Last Friday the good folks at Greater Bennington Interfaith Community Services did our community a great service by hosting the “Bridges Out of Poverty” workshop. What follows is one guy’s reflections on the day. Full disclosure: I grew up as a generic white middle-class suburban kid. Stability was rampant. We never had a ton of money, but we never really did without. I’ve since flirted with the federal poverty line and received my share of help, but so might anyone who works for a non-profit and has a large family.
Money is only one factor of poverty. “Bridges” defines poverty as “the extent to which an individual does without resources” including: financial, emotional, mental, spiritual, physical, support systems, relationships, and “knowledge of hidden rules.” Deep down we know that we can be rich in money, but poor in faith, hope, and love, and worse off than the “needy.”
The workshop was essentially cross-cultural training for people like me, who have mostly-middle-class experience and values. Like many, if not all, in the room, I long to be a blessing to my community, to my neighbors, and to whoever God sends my way, but I often don’t know how to relate to those who “aren’t like me.” Do I just give up and stick with my own tribe? Tempting, but Jesus has a much broader definition of who my neighbor really is (which is the lesson of the story of the Good Samaritan, found in the Bible at Luke 10:25).
One of the goals of the workshop was to give me a “new lens” to see the world through, especially the world of those experiencing generations of poverty. Like the inevitable results from an overdue visit the eye doctor, it was time to have my lens adjusted. For example, I learned that “every action takes five-to-seven times longer to complete” for someone lacking resources. At first glance this seems absurd. But take the example of laundry: some of us spend just minutes doing a load of laundry (load it up, and do something else while it runs), but others need to take hours (pack up the kids, walk to the laundromat, and wait). Some of us spend a couple hours a week getting groceries (piling it all in the van), and some of us spend a couple hours every two days (you can only carry so many bags). The list goes on. The takeaway from this lens adjustment? Patience, understanding, empathy.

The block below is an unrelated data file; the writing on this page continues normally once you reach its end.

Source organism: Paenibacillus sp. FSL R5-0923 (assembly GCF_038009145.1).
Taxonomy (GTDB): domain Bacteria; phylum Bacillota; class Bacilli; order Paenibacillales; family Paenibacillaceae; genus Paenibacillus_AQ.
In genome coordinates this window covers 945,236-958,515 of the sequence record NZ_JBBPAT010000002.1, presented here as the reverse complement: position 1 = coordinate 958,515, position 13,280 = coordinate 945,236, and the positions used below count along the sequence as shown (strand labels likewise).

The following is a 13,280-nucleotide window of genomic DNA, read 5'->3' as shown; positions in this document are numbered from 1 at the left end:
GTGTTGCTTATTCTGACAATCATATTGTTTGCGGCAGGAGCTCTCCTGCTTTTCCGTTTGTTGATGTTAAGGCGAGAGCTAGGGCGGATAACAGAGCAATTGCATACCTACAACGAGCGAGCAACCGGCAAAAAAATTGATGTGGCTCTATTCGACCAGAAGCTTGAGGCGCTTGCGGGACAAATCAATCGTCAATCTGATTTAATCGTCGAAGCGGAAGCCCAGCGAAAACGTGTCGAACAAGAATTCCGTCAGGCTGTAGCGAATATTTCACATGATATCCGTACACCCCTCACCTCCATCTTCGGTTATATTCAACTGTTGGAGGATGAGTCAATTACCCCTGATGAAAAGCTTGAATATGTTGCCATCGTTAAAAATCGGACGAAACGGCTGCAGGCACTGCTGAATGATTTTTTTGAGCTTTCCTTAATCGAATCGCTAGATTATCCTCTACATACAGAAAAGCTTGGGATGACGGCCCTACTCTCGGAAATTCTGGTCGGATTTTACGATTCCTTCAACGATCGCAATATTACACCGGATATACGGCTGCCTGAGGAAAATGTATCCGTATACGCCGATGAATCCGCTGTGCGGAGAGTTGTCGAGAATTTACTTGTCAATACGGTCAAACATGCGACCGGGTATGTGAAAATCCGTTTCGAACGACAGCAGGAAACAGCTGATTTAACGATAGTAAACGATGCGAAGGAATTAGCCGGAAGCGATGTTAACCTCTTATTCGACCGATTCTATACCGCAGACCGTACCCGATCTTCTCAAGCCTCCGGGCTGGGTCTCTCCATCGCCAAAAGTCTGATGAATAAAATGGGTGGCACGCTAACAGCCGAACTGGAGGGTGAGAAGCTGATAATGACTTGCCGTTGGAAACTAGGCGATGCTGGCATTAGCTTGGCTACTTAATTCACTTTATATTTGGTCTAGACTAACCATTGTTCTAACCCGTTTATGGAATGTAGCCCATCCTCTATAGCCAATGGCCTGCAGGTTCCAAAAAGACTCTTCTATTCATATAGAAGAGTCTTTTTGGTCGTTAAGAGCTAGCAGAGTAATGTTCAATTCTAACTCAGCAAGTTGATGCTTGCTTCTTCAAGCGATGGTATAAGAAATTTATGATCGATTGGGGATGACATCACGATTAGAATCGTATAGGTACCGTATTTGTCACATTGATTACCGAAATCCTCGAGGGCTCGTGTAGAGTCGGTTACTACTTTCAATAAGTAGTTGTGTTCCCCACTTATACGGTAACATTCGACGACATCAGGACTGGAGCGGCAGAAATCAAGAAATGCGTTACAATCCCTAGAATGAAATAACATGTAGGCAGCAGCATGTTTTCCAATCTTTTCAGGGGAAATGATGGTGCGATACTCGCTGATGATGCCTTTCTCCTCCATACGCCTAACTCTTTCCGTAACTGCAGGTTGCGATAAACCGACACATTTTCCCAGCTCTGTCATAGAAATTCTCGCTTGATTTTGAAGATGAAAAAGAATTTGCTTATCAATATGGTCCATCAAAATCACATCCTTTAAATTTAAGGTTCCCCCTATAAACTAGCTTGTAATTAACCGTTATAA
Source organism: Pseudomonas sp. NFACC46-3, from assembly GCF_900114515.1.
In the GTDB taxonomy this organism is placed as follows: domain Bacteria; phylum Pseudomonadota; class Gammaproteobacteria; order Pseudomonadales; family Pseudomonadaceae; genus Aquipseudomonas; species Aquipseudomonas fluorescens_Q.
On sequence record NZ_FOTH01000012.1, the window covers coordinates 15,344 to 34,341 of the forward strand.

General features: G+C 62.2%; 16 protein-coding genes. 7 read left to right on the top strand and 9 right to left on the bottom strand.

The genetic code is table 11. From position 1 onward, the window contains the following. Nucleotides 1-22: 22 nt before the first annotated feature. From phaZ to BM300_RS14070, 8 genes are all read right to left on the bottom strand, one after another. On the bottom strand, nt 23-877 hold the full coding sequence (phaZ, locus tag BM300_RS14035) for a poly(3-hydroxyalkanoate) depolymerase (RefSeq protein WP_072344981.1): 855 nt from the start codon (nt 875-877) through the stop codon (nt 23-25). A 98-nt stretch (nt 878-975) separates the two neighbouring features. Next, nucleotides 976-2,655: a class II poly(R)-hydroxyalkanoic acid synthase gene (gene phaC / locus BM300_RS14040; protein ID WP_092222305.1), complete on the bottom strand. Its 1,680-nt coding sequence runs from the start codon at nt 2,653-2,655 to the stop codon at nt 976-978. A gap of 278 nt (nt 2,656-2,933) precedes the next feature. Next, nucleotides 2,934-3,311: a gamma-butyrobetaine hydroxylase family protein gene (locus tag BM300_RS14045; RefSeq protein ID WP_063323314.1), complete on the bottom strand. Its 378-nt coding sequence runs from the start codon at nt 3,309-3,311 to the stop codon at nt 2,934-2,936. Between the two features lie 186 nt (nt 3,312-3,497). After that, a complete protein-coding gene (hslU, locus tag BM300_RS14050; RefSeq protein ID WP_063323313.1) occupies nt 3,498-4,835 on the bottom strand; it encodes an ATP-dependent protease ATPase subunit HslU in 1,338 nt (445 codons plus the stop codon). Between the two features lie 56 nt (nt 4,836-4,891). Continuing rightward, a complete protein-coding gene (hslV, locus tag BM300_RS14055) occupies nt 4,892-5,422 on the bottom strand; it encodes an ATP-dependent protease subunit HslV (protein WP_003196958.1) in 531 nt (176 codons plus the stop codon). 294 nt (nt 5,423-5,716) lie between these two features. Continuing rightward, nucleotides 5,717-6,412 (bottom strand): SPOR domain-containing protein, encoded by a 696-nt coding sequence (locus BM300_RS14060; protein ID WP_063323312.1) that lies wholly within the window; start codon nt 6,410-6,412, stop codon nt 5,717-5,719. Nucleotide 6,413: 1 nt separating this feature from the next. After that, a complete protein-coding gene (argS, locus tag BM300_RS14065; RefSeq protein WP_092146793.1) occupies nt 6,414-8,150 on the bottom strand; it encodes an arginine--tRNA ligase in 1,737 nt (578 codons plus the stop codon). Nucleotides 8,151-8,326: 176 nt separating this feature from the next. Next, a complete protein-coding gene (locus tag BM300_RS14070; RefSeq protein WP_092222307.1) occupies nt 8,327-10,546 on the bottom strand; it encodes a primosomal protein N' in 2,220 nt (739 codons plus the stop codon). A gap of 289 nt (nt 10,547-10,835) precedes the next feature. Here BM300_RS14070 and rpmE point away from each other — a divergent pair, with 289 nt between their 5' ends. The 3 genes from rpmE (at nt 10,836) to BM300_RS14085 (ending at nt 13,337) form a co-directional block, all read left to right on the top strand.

Another: life in poverty is generally one of constant “survival-mode.” I’ve had a few rounds of survival-mode, mostly due to health crises, but to be in survival-mode as a constant way of life is exhausting to even consider. This leads to constantly living-in-the-moment, and each aspect of life is under stress yet interconnected. Baby gets sick? If you have little help, you may lose your job, and the web comes unraveled. The surprising take-away from this lens adjustment: a life of survival-mode leads to being motivated by relationships. Whether your relationships are good or bad, when it all hits the fan, they’re all you’ve got. Aunt Betty needs my last $400 to make her rent? No hesitation. She, or someone else, will get me next time.
While I doubt many of us would sign up for the grind of constant survival-mode, something about being motivated by relationship caught my attention, especially when I contrast relationship-motivation with middle-class achievement-motivation. How many of us on our deathbeds are going to savor our achievements over our relationships? Relationship is essential. Achievement is optional. We often think of those “stuck in poverty” need to be “lifted up” to join the middle-class (the achievement class), where birth-rates are lower, paychecks are higher, but misery-rates are about the same.
Your high-achieving neighbor may have access to all the resources she needs, but is her soul stable? Your dirt-poor neighbor may have little, but is his spirit content? Jesus himself was materially poor, but spiritually rich. Is it not possible to thrive as a human being no matter our circumstances? I think Jesus would say “Yes” because he lived, died, and rose again so anyone who has life-transforming faith in him can be brought out of spiritual poverty, and forever be blessed by God. Does this means following Jesus will bring you out of material poverty? No, but being set free from guilt, shame, and fear, and being adopted into a loving spiritual family is priceless and life-changing.
So we as a community can do much to overcome the barriers to resources, and help more of our neighbors thrive. I earnestly hope we can continue to do so, but without the unspoken drive to make others look and act more like us. I earnestly hope we remember what Jesus said: “Blessed are the poor in spirit, for theirs is the kingdom of heaven.”